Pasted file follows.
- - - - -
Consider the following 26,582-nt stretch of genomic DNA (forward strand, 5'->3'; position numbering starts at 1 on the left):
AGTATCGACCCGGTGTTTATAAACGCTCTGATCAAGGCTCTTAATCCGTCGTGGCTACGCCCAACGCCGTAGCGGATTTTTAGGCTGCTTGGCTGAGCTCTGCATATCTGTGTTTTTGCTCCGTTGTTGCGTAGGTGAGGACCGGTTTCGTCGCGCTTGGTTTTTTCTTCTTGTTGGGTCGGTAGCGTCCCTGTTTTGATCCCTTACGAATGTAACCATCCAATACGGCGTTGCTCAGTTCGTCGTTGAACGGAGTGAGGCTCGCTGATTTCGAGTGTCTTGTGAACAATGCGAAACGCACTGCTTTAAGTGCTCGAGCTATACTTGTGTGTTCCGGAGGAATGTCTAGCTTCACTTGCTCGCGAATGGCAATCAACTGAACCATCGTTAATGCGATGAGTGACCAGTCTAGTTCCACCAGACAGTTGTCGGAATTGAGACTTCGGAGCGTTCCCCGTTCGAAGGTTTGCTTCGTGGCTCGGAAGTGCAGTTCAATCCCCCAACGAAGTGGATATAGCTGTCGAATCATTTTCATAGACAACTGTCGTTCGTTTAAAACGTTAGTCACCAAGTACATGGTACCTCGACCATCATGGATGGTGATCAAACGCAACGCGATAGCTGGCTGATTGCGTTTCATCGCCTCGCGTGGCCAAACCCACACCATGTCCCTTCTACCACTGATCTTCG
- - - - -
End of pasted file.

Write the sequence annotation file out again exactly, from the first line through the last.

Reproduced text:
Consider the following 26,582-nt stretch of genomic DNA (forward strand, 5'->3'; position numbering starts at 1 on the left):
AGTATCGACCCGGTGTTTATAAACGCTCTGATCAAGGCTCTTAATCCGTCGTGGCTACGCCCAACGCCGTAGCGGATTTTTAGGCTGCTTGGCTGAGCTCTGCATATCTGTGTTTTTGCTCCGTTGTTGCGTAGGTGAGGACCGGTTTCGTCGCGCTTGGTTTTTTCTTCTTGTTGGGTCGGTAGCGTCCCTGTTTTGATCCCTTACGAATGTAACCATCCAATACGGCGTTGCTCAGTTCGTCGTTGAACGGAGTGAGGCTCGCTGATTTCGAGTGTCTTGTGAACAATGCGAAACGCACTGCTTTAAGTGCTCGAGCTATACTTGTGTGTTCCGGAGGAATGTCTAGCTTCACTTGCTCGCGAATGGCAATCAACTGAACCATCGTTAATGCGATGAGTGACCAGTCTAGTTCCACCAGACAGTTGTCGGAATTGAGACTTCGGAGCGTTCCCCGTTCGAAGGTTTGCTTCGTGGCTCGGAAGTGCAGTTCAATCCCCCAACGAAGTGGATATAGCTGTCGAATCATTTTCATAGACAACTGTCGTTCGTTTAAAACGTTAGTCACCAAGTACATGGTACCTCGACCATCATGGATGGTGATCAAACGCAACGCGATAGCTGGCTGATTGCGTTTCATCGCCTCGCGTGGCCAAACCCACACCATGTCCCTTCTACCACTGATCTTCG